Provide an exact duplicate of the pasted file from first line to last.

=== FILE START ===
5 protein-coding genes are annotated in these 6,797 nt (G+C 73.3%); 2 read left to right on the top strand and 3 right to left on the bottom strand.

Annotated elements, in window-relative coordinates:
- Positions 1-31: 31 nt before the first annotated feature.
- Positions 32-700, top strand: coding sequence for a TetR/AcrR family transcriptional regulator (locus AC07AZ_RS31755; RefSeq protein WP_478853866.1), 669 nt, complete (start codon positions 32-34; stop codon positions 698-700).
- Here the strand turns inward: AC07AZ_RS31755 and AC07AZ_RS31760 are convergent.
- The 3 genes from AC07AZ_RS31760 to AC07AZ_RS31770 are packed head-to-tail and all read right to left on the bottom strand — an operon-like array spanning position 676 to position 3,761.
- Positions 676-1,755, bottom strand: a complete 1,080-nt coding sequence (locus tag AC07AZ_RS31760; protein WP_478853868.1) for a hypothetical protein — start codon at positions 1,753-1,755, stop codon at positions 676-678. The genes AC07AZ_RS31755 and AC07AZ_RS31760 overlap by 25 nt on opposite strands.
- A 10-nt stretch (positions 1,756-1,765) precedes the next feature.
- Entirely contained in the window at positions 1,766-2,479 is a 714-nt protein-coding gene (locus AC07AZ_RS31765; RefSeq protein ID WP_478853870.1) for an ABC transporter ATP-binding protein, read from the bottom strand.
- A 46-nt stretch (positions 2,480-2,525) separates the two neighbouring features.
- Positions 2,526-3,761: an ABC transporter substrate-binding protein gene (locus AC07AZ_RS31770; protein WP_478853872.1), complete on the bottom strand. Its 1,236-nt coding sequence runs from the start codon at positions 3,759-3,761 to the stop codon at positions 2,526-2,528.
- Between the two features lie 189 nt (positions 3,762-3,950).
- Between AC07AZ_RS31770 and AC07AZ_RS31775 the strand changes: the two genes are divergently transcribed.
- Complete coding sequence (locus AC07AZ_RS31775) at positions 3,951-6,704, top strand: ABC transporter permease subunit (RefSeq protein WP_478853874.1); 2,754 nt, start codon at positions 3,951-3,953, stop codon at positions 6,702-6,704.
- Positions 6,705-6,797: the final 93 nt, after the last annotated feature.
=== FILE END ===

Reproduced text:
5 protein-coding genes are annotated in these 6,797 nt (G+C 73.3%); 2 read left to right on the top strand and 3 right to left on the bottom strand.

Annotated elements, in window-relative coordinates:
- Positions 1-31: 31 nt before the first annotated feature.
- Positions 32-700, top strand: coding sequence for a TetR/AcrR family transcriptional regulator (locus AC07AZ_RS31755; RefSeq protein WP_478853866.1), 669 nt, complete (start codon positions 32-34; stop codon positions 698-700).
- Here the strand turns inward: AC07AZ_RS31755 and AC07AZ_RS31760 are convergent.
- The 3 genes from AC07AZ_RS31760 to AC07AZ_RS31770 are packed head-to-tail and all read right to left on the bottom strand — an operon-like array spanning position 676 to position 3,761.
- Positions 676-1,755, bottom strand: a complete 1,080-nt coding sequence (locus tag AC07AZ_RS31760; protein WP_478853868.1) for a hypothetical protein — start codon at positions 1,753-1,755, stop codon at positions 676-678. The genes AC07AZ_RS31755 and AC07AZ_RS31760 overlap by 25 nt on opposite strands.
- A 10-nt stretch (positions 1,756-1,765) precedes the next feature.
- Entirely contained in the window at positions 1,766-2,479 is a 714-nt protein-coding gene (locus AC07AZ_RS31765; RefSeq protein ID WP_478853870.1) for an ABC transporter ATP-binding protein, read from the bottom strand.
- A 46-nt stretch (positions 2,480-2,525) separates the two neighbouring features.
- Positions 2,526-3,761: an ABC transporter substrate-binding protein gene (locus AC07AZ_RS31770; protein WP_478853872.1), complete on the bottom strand. Its 1,236-nt coding sequence runs from the start codon at positions 3,759-3,761 to the stop codon at positions 2,526-2,528.
- Between the two features lie 189 nt (positions 3,762-3,950).
- Between AC07AZ_RS31770 and AC07AZ_RS31775 the strand changes: the two genes are divergently transcribed.
- Complete coding sequence (locus AC07AZ_RS31775) at positions 3,951-6,704, top strand: ABC transporter permease subunit (RefSeq protein WP_478853874.1); 2,754 nt, start codon at positions 3,951-3,953, stop codon at positions 6,702-6,704.
- Positions 6,705-6,797: the final 93 nt, after the last annotated feature.